- The Arctic Grail: The Quest for the Northwest Passage and the North Pole, 1818-1909 by Pierre Berton
Viking, 672 pp, £16.95, May 1989, ISBN 0 670 82491 7
- Overland to Starvation Cove: With the Inuit in Search of Franklin 1878-1880 by Heinrich Klutschak and William Barr
Toronto, 261 pp, £17.50, February 1988, ISBN 0 8020 5762 4
- Frozen in Time: The Fate of the Franklin Expedition by Owen Beattie and John Geiger
Bloomsbury, 180 pp, £12.95, November 1987, ISBN 0 7475 0101 7
In the 19th century, Canada’s Arctic Archipelago proved to be an explorer’s nightmare, a maze of straits, channels, gulfs, inlets, sounds, shoals, peninsulas and islands that confounded even the best navigators. Looking at its jigsaw configurations on a modern map, we can understand why its uncharted straits and channels were often mistaken by the pessimistic for dead-end inlets, its inlets by the optimistic for straits and channels – its islands for peninsulas, its peninsulas for islands. Exacerbating the problem was ice, especially floe and pack ice. Protean and shifting, it also could be fatally solid, and it made the geography of the Arctic unstable: a passage clear one week could be clogged the next, and even accurate charts could be made useless by the ice. The Archipelago was a daunting place to find your way around in.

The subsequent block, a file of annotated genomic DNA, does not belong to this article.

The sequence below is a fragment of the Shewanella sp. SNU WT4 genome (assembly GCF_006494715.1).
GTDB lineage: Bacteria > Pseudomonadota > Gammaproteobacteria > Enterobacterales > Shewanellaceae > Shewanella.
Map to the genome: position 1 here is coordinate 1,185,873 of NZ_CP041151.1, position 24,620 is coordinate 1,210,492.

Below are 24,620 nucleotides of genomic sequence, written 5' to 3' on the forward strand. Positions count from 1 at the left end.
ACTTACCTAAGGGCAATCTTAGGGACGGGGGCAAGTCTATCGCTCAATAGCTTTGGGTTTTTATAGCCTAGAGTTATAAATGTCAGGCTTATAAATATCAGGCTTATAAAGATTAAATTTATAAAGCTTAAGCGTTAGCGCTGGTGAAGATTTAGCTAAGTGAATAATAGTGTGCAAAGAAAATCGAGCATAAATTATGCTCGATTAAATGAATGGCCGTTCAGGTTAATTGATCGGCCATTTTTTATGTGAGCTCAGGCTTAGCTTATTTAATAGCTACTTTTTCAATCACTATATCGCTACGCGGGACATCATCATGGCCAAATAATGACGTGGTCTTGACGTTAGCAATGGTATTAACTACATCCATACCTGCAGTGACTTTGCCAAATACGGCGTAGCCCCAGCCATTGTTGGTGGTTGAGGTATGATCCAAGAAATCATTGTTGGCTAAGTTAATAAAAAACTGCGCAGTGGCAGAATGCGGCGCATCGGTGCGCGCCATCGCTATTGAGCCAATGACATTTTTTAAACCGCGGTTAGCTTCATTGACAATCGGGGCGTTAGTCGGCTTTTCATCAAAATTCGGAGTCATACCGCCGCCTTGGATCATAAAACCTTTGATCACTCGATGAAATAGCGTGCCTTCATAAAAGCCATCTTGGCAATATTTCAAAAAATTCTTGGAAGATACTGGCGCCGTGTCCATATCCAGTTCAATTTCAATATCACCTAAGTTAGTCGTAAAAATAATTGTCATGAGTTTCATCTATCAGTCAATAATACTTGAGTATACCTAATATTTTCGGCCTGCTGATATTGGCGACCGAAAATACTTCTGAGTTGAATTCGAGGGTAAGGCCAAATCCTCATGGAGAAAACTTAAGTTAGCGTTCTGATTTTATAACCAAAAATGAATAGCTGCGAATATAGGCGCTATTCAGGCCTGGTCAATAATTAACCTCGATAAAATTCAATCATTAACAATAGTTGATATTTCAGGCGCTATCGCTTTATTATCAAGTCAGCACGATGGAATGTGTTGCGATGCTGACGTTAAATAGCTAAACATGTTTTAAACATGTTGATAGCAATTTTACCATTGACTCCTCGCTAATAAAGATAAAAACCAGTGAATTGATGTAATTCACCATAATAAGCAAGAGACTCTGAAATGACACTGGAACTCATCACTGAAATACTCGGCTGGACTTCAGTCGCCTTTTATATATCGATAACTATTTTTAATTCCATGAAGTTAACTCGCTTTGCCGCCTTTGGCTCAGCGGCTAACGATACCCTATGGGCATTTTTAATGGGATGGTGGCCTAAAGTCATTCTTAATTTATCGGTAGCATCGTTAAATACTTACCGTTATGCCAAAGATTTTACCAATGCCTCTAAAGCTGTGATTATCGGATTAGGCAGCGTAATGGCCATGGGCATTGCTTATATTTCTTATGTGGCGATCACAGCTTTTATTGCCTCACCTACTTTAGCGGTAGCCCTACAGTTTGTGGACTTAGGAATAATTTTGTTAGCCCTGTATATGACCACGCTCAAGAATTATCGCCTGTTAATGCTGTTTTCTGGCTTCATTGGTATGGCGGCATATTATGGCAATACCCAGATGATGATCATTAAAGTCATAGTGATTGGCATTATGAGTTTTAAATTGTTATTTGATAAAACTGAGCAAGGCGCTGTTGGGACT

A writer setting out to tell the story of 19th-century Arctic exploration faces a maze almost as shifting and as daunting as the Archipelago itself. Especially during the search for the Franklin Expedition at mid-century, the story is complex. In the decade between 1848, when the search for Franklin began, and 1859, when M’Clintock discovered some grisly remains on King William Island, almost thirty naval and overland expeditions joined the search. A writer has to juggle the names of explorers, famous in their day, but now known only to Arctic buffs, such as John and James Clark Ross, Rae, Pullen, Collinson, M’Clure, Austin, Ommanney, Richardson, Penny, DeHaven, Kane, Forsyth, Bellot, Kennedy, Belcher, Inglefield, M’Clintock – and names of ships, such as Plover, Herald, Enterprise, Investigator, Resolute, Intrepid, Assistance, Pioneer, Lady Franklin, Sophia, Felix, Advance, Rescue, Prince Albert, Isabel, Phoenix, Talbot, Fox. Then there are innumerable place-names, often the names of powerful personages scattered around the Arctic wastes like confetti and made confusing by repetition: Viscount Melville Sound, Melville Island, Melville Peninsula, Victoria Island, Victoria Strait, Prince of Wales Strait, Prince Regent Inlet, Prince Albert Sound (penetrating, it might be noted, deep into Victoria Island), Barrow Strait, Cornwallis Island, Bathurst Island, Boothia Peninsula (Felix Booth, the distiller and patron of Arctic exploration – there also is a Gulf of Boothia and a Cape Felix). Space and time become logistical problems: the writer has to move this explorer here, and that explorer there, in such and such ships, at such and such times, and then explain why they did or did not encounter each other. The danger of narrative confusion is great, and even greater is the danger of narrative monotony.